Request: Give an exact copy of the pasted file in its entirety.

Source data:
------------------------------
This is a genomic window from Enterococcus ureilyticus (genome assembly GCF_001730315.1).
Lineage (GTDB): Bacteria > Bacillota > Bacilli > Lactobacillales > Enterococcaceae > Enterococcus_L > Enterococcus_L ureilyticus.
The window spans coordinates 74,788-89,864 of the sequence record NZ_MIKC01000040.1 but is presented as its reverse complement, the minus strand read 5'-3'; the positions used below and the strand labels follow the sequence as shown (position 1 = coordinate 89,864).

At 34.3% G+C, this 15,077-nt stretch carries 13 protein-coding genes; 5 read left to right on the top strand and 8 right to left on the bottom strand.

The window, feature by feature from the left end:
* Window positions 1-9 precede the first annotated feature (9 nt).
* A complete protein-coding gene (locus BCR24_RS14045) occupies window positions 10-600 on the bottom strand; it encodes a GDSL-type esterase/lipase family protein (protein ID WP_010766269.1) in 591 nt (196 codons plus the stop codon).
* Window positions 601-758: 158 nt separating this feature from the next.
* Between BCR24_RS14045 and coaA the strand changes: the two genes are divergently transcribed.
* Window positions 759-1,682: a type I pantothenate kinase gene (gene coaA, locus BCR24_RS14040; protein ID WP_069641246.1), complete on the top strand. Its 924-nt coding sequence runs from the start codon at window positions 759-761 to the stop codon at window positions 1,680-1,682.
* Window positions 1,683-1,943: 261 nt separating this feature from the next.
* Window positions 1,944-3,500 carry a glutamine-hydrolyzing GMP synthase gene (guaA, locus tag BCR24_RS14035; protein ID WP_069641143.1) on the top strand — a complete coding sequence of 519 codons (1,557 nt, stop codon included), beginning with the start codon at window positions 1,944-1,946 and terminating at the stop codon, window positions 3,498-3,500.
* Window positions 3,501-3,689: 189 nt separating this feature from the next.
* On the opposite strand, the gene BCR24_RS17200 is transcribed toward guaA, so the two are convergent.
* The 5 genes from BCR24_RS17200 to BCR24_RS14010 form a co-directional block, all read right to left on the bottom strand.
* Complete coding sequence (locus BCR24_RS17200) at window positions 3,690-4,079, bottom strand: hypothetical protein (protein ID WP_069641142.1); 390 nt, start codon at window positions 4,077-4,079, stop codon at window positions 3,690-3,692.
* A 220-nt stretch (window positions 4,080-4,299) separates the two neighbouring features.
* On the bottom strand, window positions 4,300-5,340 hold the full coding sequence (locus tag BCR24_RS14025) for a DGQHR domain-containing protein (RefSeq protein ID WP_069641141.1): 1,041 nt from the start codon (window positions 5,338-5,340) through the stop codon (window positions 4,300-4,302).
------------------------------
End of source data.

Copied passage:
This is a genomic window from Enterococcus ureilyticus (genome assembly GCF_001730315.1).
Lineage (GTDB): Bacteria > Bacillota > Bacilli > Lactobacillales > Enterococcaceae > Enterococcus_L > Enterococcus_L ureilyticus.
The window spans coordinates 74,788-89,864 of the sequence record NZ_MIKC01000040.1 but is presented as its reverse complement, the minus strand read 5'-3'; the positions used below and the strand labels follow the sequence as shown (position 1 = coordinate 89,864).

At 34.3% G+C, this 15,077-nt stretch carries 13 protein-coding genes; 5 read left to right on the top strand and 8 right to left on the bottom strand.

The window, feature by feature from the left end:
* Window positions 1-9 precede the first annotated feature (9 nt).
* A complete protein-coding gene (locus BCR24_RS14045) occupies window positions 10-600 on the bottom strand; it encodes a GDSL-type esterase/lipase family protein (protein ID WP_010766269.1) in 591 nt (196 codons plus the stop codon).
* Window positions 601-758: 158 nt separating this feature from the next.
* Between BCR24_RS14045 and coaA the strand changes: the two genes are divergently transcribed.
* Window positions 759-1,682: a type I pantothenate kinase gene (gene coaA, locus BCR24_RS14040; protein ID WP_069641246.1), complete on the top strand. Its 924-nt coding sequence runs from the start codon at window positions 759-761 to the stop codon at window positions 1,680-1,682.
* Window positions 1,683-1,943: 261 nt separating this feature from the next.
* Window positions 1,944-3,500 carry a glutamine-hydrolyzing GMP synthase gene (guaA, locus tag BCR24_RS14035; protein ID WP_069641143.1) on the top strand — a complete coding sequence of 519 codons (1,557 nt, stop codon included), beginning with the start codon at window positions 1,944-1,946 and terminating at the stop codon, window positions 3,498-3,500.
* Window positions 3,501-3,689: 189 nt separating this feature from the next.
* On the opposite strand, the gene BCR24_RS17200 is transcribed toward guaA, so the two are convergent.
* The 5 genes from BCR24_RS17200 to BCR24_RS14010 form a co-directional block, all read right to left on the bottom strand.
* Complete coding sequence (locus BCR24_RS17200) at window positions 3,690-4,079, bottom strand: hypothetical protein (protein ID WP_069641142.1); 390 nt, start codon at window positions 4,077-4,079, stop codon at window positions 3,690-3,692.
* A 220-nt stretch (window positions 4,080-4,299) separates the two neighbouring features.
* On the bottom strand, window positions 4,300-5,340 hold the full coding sequence (locus tag BCR24_RS14025) for a DGQHR domain-containing protein (RefSeq protein ID WP_069641141.1): 1,041 nt from the start codon (window positions 5,338-5,340) through the stop codon (window positions 4,300-4,302).